Electric cars are a common sight on roads these days, with charging points popping up all over the country. But the dramatic increase in their popularity could see peak electricity demand jump by more than the capacity of the Hinkley Point C nuclear power station by 2030, National Grid says.
Around 90,000 electric cars and vans are on the road today, but the figure could reach 9 million by 2030.
Electricity demand has fallen overall in recent years, as a result of improved energy efficiency standards and measures, such as installing more efficient boilers. However, the impact of charging all those car batteries could reverse this trend.
National Grid, which runs the UK’s national transmission networks for electricity and gas, says peak demand could be as much as 8GW higher in 2030.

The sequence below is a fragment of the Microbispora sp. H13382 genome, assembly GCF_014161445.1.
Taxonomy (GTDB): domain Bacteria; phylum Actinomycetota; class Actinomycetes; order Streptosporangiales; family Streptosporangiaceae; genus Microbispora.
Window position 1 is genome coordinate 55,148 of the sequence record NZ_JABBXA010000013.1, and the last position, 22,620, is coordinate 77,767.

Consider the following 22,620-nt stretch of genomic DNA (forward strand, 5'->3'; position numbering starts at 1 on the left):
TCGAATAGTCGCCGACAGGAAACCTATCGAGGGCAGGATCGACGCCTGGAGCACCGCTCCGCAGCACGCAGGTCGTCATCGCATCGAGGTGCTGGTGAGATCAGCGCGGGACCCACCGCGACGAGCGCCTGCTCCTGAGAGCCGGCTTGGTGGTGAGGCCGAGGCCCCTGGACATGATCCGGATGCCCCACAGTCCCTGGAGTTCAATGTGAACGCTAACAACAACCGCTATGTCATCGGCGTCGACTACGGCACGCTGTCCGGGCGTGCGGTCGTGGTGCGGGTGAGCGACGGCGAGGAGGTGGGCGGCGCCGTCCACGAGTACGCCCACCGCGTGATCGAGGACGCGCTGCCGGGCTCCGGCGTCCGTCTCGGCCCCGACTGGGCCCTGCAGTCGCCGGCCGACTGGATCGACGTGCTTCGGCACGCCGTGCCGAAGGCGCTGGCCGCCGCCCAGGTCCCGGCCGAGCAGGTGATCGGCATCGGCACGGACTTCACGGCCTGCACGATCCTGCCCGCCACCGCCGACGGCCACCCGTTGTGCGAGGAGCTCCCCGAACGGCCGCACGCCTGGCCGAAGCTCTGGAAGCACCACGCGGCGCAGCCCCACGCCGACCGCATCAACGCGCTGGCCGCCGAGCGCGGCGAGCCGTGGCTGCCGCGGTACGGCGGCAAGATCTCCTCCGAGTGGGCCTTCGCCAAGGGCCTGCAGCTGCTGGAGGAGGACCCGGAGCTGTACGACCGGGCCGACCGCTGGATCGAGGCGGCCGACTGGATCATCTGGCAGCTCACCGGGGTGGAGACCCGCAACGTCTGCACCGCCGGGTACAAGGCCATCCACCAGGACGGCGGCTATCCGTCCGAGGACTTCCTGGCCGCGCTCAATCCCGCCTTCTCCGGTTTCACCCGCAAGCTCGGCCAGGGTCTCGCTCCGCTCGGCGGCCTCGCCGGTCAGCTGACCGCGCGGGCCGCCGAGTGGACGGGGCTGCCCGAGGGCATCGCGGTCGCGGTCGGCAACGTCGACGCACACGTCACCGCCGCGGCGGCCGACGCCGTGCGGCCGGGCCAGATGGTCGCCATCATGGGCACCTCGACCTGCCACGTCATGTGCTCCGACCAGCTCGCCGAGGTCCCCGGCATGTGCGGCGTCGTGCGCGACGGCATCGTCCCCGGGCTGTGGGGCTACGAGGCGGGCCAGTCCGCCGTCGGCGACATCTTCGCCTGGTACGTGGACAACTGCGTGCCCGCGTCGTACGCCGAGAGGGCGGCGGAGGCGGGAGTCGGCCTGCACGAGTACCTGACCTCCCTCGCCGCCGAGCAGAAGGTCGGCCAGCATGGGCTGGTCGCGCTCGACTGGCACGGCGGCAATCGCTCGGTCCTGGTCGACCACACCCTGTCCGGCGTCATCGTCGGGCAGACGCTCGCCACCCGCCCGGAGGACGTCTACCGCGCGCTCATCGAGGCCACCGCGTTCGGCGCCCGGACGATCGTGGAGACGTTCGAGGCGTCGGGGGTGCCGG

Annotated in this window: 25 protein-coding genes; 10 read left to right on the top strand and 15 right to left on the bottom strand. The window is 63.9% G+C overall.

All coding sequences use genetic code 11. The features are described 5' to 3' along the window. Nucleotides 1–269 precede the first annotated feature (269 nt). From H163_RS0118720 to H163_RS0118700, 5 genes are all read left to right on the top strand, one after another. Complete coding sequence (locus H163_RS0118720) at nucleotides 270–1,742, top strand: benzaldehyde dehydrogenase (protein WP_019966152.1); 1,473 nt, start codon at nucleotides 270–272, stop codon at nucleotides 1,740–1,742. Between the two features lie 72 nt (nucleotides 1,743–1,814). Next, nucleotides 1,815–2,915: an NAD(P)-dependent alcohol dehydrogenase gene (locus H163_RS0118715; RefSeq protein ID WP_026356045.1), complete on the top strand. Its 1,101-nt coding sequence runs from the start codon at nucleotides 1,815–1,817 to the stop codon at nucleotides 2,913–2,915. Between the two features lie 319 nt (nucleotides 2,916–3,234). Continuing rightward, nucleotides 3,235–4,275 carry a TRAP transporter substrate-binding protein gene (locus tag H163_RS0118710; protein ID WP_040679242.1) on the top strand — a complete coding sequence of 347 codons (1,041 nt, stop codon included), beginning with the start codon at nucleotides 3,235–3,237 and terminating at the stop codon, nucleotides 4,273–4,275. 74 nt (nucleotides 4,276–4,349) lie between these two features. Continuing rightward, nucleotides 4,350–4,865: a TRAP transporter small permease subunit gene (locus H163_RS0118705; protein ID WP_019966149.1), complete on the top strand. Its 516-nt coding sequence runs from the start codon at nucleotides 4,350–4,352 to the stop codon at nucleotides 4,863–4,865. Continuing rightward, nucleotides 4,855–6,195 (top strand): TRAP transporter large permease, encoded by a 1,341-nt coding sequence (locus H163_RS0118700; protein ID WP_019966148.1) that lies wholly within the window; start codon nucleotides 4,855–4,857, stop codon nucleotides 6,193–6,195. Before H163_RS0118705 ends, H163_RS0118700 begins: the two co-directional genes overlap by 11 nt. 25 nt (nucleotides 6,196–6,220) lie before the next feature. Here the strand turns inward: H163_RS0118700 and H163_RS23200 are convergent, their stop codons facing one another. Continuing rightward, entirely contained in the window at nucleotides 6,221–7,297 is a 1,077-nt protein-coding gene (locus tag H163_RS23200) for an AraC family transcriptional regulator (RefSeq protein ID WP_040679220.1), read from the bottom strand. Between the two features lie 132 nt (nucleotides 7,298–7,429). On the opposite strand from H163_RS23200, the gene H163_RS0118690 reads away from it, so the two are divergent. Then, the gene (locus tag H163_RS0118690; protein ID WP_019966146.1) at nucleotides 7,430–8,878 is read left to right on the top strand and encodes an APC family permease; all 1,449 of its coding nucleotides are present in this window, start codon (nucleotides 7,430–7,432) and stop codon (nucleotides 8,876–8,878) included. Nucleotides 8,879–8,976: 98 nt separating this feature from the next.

“It’s a big moment when demand starts to go up again,” says Roisin Quinn, head of strategy at National Grid.
What could be done?
It is possible to “charge smartly” – avoiding peak power demand times, such as between 5pm and 6pm when people return from work. Encouraging electric car owners to charge when demand is lower could reduce the extra peak output to 3.5GW, roughly the same as the yield of the new Hinkley Point C reactors being built in Somerset.
Where else will the increased electricity come from?
National Grid’s report predicts solar power will have the biggest share of generation capacity by 2050, with Quinn adding that a large share of power from renewable sources had “already become a reality”.
It is likely that new nuclear power stations will also be built.
Take-up of electric or electrically-assisted vehicles has been widely encouraged. Volvo recently said all new cars it produces from 2019 will be electric or hybrid, and France has pledged to ban sales of new petrol and diesel cars by 2040.